2. Determine your rates on business insurance.
Some insuranace providers evaluate a business owner’s credit as well as the business’s credit to determine rates on commercial insurance.
3. Get more time to pay.
Vendors and suppliers may look at a business’s credit reports or scores to decide how long to give the business before payment is due for goods and services. Net-30” terms would mean your business has 30 days to pay, while net-60 terms gives you 60 days to pay. Securing longer terms on your terms with suppliers is a great way to improve cash flow.
How can I get a free business credit reports and scores?
As a consumer, you probably have a few different sources for your free credit reports and scores (we found 150+ places you can get your scores for free). But free business credit reports are another story. Many business credit reporting agencies require you to pay to review the information they have on your business.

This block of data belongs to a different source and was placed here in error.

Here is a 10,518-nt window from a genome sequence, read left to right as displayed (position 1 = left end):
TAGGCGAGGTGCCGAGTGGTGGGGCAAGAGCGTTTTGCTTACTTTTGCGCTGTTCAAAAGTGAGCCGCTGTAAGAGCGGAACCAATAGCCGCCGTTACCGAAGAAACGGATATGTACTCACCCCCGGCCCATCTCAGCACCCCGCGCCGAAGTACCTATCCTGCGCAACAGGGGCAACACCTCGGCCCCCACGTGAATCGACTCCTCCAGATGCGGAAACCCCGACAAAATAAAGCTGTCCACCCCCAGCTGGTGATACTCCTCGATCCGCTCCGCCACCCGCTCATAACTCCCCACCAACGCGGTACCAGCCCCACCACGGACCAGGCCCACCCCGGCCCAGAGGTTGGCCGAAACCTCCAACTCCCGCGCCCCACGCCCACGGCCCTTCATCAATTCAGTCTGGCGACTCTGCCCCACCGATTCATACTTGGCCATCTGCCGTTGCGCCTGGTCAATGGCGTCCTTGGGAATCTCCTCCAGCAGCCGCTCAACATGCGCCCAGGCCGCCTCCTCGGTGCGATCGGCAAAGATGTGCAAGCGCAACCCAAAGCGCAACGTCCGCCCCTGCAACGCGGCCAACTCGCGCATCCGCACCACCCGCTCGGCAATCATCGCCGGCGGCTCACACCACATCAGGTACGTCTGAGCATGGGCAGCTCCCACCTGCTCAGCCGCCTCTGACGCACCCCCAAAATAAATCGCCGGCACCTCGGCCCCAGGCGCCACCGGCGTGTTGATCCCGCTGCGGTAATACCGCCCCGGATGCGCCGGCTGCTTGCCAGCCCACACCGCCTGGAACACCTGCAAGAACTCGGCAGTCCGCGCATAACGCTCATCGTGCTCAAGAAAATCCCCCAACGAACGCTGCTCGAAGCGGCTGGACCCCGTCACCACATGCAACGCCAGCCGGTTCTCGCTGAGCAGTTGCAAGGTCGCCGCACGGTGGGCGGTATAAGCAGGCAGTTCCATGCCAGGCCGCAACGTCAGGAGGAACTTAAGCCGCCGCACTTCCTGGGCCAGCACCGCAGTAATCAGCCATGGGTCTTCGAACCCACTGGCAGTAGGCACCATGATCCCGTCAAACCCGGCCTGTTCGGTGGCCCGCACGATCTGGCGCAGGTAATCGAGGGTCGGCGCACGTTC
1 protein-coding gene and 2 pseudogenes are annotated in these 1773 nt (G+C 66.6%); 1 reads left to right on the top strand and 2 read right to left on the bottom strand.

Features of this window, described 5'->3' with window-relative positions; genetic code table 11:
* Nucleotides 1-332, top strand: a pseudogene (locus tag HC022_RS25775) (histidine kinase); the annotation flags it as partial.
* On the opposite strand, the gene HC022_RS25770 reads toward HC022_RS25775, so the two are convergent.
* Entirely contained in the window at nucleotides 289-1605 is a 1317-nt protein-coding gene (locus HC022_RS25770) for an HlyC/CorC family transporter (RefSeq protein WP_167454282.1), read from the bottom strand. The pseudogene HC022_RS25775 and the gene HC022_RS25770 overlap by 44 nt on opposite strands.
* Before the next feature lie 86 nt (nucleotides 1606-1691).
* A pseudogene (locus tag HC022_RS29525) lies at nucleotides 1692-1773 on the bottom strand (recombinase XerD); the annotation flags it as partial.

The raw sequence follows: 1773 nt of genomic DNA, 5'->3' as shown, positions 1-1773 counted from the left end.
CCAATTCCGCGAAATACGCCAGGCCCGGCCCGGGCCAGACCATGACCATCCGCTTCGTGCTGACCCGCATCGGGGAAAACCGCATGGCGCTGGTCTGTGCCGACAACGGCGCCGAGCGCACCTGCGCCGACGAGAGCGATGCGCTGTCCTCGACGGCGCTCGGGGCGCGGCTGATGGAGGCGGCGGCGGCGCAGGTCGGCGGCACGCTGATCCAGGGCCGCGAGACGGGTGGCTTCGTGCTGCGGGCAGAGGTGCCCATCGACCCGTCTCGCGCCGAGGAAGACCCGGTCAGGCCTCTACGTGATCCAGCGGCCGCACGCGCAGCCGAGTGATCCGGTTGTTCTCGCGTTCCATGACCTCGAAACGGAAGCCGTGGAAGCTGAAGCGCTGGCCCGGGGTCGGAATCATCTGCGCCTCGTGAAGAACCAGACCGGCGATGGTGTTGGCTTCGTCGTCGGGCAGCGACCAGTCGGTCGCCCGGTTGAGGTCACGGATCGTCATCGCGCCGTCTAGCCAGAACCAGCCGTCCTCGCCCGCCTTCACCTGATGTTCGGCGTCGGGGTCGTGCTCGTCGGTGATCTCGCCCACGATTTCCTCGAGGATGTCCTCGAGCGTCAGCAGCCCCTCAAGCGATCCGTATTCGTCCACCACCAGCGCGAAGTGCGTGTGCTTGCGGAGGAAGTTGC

Business owners can, however, access information about their Dun & Bradstreet, Experian and Equifax business credit reports with free Nav account. A free Nav account provides business credit grades for each score as well as summary reports, your personal credit score from Experian, and free tools to help you build strong business credit. (No credit card required.)
Business credit reports
Just as you’d view your personal credit report to check your financial history, the same information can be reviewed for your business. That’s because the minute you start a business, credit bureaus begin to develop a business credit report on your company. They do this by scouring public records and other financial data.
Then, when you receive a business loan or line of credit — sometimes called trade credit — information about your payment history is compiled by one or more business credit reporting agencies, including Dun & Bradstreet, Experian, Equifax and FICO and turned into a business credit score.
The basics of business credit reports
Your business credit report only includes debts that are under your company’s federal tax identification number — also known as an employer identification number. Any personal lines of credit that you have are not listed on the report. This is true even for business credit cards that are still listed in your name.